LGBTQ Youth Are Still Being Ignored by Our Health Care Industry

· Updated on October 30, 2018

In 2012, after a gay man was diagnosed with HIV, his doctor denied him treatment and barred his family from visiting. The given reason: “This is what he gets for going against God’s will.” In a similar case, a counselor refused to provide any counseling about relationship issues to a gay graduate student who was experiencing depression.

As many young LGBTQ people understand, this happens far too often. Even in 2018, discrimination and stigma run rampant in America’s healthcare industry. Insensitive responses from health care providers are one of the main reasons that LGBTQ adolescents, especially young gay and bisexual men, are discouraged from continuing care and accessing sexual health services. This week, as we recognize National Gay Men’s HIV/AIDS Awareness Day, we have an opportunity to reflect on America’s history with the HIV/AIDS crisis, persistent LGBTQ healthcare discrimination, and the work left to be done to eliminate the barriers that LGBTQ people face navigating the healthcare system.  

These obstacles aren’t new. Gay and bisexual men have historically faced barriers in obtaining adequate healthcare resources. Throughout much of the 1980s and ’90s, people living with HIV, specifically gay and bisexual men, faced aggressive forms of discrimination, from being rejected by hospitals and left to die, to being denied health care by insurance companies. But while much progress has been made over the last three decades, stigma still exists.

When someone is shamed or denied care, they seek out other providers — or stop pursuing care altogether. Research from the Center for American Progress finds that 18 percent of LGBTQ people believe that if they were refused care at a hospital, it would be “very difficult” or “not possible” to find an alternative provider. Outside of major metropolitan areas, that number spikes to 41 percent. A recent report on anti-LGBTQ discrimination by Human Rights Watch noted that several LGBTQ people in the U.S. are unable to find services in their area, encounter discrimination or refusals of service in healthcare settings, or delay care because of concerns of mistreatment.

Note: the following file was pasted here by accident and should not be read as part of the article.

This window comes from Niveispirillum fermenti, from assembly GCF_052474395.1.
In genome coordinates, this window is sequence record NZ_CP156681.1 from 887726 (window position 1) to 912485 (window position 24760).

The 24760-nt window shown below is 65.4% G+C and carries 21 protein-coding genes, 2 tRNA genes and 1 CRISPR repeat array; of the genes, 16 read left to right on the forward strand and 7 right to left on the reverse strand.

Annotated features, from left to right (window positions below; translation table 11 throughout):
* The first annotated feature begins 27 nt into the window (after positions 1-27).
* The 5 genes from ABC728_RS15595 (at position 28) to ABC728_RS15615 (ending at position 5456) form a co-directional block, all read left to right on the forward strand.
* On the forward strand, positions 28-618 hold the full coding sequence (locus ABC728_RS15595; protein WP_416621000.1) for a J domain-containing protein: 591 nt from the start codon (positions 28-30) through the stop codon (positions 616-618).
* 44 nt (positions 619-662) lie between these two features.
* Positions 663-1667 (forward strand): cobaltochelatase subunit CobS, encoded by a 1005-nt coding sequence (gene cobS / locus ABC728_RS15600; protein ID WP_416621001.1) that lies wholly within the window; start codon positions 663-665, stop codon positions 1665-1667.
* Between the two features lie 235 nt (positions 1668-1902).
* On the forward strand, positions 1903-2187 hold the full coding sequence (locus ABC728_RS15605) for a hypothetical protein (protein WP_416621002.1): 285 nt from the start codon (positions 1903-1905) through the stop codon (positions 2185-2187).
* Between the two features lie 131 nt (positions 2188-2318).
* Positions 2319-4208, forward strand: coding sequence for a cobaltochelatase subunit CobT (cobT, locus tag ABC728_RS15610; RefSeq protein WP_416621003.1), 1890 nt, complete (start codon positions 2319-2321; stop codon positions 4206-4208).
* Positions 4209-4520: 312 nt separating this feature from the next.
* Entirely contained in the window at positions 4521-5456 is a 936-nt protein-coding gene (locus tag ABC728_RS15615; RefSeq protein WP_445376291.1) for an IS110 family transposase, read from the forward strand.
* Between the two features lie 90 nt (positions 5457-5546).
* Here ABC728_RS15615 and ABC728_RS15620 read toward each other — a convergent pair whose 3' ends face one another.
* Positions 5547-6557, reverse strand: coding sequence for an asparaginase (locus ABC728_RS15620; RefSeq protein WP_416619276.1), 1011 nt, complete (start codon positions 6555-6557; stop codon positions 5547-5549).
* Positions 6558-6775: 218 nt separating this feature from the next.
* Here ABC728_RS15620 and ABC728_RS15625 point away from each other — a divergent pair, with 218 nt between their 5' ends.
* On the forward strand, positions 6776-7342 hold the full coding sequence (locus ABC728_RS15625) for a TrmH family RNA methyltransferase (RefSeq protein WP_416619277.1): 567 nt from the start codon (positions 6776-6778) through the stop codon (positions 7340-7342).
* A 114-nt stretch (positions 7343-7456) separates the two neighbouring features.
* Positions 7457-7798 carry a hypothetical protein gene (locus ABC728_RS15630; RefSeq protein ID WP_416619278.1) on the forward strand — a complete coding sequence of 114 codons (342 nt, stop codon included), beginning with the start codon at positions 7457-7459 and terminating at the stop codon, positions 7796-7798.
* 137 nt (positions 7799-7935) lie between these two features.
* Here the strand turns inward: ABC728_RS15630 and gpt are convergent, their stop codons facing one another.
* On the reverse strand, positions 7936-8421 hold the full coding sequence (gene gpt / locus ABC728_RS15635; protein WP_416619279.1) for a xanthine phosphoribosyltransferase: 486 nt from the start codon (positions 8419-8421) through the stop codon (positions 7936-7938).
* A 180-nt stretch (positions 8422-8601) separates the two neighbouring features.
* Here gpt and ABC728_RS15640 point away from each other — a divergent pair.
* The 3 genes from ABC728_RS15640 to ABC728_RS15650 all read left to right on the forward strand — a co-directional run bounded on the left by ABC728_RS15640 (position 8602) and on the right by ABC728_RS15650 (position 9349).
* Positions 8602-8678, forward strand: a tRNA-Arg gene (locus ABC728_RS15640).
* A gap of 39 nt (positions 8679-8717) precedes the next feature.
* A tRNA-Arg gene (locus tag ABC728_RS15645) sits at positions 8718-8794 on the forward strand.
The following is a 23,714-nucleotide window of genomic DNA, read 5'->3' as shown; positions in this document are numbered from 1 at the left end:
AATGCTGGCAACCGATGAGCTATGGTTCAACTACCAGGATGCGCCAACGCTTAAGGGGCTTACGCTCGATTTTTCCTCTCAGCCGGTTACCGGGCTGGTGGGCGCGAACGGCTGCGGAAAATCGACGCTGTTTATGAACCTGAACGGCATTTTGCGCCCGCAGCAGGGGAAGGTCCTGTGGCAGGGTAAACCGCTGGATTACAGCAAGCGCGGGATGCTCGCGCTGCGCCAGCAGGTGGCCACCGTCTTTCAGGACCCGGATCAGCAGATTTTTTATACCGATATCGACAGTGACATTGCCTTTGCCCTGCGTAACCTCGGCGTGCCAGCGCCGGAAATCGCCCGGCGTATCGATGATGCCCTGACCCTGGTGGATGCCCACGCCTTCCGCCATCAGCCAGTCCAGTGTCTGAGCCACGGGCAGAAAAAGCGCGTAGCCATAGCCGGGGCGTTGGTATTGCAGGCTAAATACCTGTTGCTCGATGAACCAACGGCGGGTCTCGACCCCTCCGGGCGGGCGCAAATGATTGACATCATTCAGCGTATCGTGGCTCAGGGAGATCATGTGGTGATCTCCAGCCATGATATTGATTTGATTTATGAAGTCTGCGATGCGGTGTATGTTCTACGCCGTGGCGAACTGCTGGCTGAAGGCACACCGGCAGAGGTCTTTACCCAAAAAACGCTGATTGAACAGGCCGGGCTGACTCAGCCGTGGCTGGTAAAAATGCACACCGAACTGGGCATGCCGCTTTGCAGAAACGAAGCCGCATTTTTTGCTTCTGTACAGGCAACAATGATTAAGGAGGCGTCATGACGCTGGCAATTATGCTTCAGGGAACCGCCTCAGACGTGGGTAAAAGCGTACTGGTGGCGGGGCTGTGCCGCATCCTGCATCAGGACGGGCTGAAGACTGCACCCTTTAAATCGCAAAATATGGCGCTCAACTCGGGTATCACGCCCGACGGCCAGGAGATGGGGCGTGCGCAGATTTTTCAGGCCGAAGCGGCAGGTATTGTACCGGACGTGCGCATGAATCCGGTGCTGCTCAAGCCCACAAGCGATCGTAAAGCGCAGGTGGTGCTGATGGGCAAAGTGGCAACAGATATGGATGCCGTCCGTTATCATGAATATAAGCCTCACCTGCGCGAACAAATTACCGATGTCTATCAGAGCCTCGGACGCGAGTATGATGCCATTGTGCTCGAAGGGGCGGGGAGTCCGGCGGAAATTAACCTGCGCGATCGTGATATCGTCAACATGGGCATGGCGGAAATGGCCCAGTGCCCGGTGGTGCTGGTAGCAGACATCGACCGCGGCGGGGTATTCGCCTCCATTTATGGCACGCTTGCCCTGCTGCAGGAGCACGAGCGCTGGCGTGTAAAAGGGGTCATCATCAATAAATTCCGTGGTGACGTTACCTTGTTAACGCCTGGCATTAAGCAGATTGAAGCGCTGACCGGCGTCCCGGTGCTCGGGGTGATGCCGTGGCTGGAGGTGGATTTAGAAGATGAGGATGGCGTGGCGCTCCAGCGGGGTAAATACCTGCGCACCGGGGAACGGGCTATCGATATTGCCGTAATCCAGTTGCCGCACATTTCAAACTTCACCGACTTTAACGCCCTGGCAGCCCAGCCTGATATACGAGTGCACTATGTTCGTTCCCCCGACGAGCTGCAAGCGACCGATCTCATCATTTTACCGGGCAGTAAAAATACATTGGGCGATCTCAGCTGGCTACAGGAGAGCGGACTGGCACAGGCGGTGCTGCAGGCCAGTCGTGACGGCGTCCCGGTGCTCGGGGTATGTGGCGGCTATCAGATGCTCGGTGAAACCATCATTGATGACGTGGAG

Young men who have sex with men (MSM) — especially Black and Latinx men — are at a higher risk for sexually transmitted diseases like HIV. While some attribute the elevated risk to sexual behaviors, studies illustrate that societal disparities such as racism, homophobia, and poverty are at the core of this problem. The result is that Black and Latinx gay and bisexual young men report having higher levels of medical mistrust, lower health literacy rates, and poor insurance coverage.

Adding deep levels of stigma to this equation has serious effects on the lives of young gay and bisexual men. They manifest in a lack of information about condom usage, ignorance of pre-exposure prophylaxis (PrEP), and insensitivity in addressing HIV prevention and treatment options. The CDC reports that of the nearly 40,000 HIV diagnoses in 2016, about 21 percent were among young people between the ages of 13 and 24, and 18 percent were among young men who have sex with men. Of all youth diagnosed with HIV, a startling four out of five were between the ages of 20 and 24.

Young MSM, in addition to other LGBTQ adolescents, benefit from health care environments where they feel welcomed and respected. When practitioners are inclusive of our gender identities, sexual orientations, and race and ethnicities, we are more likely to seek out sexual health services. It’s everyone’s job to ensure that we receive affirming and equitable healthcare and providers and clinic staff can do a few things to get started:

  • Adopt and publicly display patient and visitation non-discrimination policies that protect patients on the basis of sexual orientation, gender identity, and HIV status.
  • Train staff on LGBTQ competency through His Health and the National LGBT Health Education Center which offer continuing education credits.
  • Create an LGBTQ-youth friendly atmosphere that include posters and materials that reflect LGBTQ youth of color.
  • Develop an LGBTQ youth advisory board that prioritizes youth of color and youth living with HIV, and authentically listen and address their concerns.
  • Update intake forms to ask about sexual orientation and gender identity in addition to sex assigned at birth.

Much has changed in the 30-plus years of the HIV epidemic. We now have PrEP, effective treatment and a growing number of young gay and bisexual men who are demanding that their voices are included in all facets of HIV advocacy. On this National Gay Men’s HIV/AIDS Awareness Day, let us all take a moment to celebrate our successes, acknowledge the work that needs to continue and recommit to ending HIV.

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